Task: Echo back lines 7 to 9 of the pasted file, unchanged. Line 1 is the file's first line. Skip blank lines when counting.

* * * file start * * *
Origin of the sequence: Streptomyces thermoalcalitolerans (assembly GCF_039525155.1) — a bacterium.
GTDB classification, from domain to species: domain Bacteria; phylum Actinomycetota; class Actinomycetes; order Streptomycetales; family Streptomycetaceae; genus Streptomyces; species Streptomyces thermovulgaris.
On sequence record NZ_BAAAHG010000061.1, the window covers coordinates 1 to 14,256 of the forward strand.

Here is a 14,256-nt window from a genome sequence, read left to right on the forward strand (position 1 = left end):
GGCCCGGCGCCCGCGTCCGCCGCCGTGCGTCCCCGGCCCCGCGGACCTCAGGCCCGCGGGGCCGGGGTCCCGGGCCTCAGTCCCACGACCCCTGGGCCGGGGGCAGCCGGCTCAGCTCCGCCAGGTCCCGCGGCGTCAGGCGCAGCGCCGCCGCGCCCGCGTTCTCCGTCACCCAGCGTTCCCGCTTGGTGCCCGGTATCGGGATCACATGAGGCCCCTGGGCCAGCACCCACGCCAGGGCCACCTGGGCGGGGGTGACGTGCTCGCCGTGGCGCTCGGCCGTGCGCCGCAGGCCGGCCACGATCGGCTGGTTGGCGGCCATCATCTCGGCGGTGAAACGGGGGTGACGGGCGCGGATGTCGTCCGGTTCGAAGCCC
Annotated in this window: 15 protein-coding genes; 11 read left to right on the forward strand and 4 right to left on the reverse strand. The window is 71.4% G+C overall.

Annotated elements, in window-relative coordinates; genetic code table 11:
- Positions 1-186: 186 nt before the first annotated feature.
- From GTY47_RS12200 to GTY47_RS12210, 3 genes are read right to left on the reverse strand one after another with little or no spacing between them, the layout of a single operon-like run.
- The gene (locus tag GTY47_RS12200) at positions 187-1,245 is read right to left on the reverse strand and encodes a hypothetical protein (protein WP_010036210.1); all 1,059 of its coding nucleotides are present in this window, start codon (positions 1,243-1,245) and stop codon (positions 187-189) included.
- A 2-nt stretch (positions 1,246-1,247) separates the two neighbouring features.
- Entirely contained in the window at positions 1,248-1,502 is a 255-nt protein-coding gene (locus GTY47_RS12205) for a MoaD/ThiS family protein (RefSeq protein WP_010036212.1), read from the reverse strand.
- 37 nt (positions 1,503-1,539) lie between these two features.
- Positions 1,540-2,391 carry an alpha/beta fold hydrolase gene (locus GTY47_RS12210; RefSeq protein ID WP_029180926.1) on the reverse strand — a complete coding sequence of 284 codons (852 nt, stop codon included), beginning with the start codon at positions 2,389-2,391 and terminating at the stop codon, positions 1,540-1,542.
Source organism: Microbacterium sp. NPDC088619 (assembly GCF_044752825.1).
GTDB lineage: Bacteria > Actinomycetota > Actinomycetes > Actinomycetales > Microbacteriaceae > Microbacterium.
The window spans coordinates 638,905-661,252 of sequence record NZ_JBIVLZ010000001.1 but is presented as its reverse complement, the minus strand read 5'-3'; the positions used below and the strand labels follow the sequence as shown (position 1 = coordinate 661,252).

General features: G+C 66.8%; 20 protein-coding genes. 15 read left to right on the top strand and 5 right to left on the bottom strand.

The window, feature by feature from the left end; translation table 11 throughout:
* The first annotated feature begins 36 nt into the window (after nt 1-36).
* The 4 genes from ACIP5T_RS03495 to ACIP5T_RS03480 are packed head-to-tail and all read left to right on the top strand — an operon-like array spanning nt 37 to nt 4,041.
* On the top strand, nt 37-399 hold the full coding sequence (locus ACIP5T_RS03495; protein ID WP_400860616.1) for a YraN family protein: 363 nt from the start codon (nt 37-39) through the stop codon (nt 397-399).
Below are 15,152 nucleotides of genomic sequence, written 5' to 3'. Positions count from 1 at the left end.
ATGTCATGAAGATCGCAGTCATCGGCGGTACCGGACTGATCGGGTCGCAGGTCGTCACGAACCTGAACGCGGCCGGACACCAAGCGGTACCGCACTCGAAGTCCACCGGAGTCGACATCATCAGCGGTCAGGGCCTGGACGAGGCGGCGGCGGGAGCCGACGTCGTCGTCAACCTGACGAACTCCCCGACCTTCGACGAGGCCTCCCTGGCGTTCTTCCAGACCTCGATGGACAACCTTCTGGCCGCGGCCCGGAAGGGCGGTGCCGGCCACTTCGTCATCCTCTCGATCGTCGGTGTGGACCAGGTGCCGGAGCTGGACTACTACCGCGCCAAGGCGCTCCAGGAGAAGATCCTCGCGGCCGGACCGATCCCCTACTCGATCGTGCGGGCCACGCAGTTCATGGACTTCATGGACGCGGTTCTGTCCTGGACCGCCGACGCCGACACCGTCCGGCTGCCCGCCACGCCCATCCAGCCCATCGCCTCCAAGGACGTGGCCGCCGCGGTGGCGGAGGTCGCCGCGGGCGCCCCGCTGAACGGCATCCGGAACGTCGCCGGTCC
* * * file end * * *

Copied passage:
Annotated elements, in window-relative coordinates; genetic code table 11:
- Positions 1-186: 186 nt before the first annotated feature.
- From GTY47_RS12200 to GTY47_RS12210, 3 genes are read right to left on the reverse strand one after another with little or no spacing between them, the layout of a single operon-like run.